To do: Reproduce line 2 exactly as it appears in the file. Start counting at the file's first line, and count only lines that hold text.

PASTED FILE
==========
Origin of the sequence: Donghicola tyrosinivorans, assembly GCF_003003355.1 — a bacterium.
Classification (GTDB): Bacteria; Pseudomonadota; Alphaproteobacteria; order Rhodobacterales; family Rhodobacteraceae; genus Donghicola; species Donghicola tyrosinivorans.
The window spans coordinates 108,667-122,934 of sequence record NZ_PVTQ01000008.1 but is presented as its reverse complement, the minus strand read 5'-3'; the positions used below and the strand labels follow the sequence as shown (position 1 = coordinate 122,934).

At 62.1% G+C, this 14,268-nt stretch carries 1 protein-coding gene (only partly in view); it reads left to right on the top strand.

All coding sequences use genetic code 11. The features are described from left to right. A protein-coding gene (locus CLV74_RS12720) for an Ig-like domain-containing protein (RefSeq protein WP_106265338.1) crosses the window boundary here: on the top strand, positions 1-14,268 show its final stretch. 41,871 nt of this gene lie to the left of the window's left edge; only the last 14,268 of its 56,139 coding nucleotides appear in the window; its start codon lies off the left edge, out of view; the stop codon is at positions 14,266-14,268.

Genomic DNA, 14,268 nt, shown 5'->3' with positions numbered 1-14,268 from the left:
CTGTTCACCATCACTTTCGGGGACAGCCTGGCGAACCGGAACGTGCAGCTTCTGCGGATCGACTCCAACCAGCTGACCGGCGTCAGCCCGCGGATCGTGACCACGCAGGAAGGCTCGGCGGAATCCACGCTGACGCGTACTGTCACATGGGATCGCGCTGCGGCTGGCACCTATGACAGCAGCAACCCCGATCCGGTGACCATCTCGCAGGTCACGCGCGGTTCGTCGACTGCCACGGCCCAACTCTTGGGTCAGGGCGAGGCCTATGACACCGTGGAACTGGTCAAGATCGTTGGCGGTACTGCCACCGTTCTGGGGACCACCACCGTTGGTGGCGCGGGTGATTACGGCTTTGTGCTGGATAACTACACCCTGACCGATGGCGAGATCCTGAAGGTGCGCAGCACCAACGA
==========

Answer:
Classification (GTDB): Bacteria; Pseudomonadota; Alphaproteobacteria; order Rhodobacterales; family Rhodobacteraceae; genus Donghicola; species Donghicola tyrosinivorans.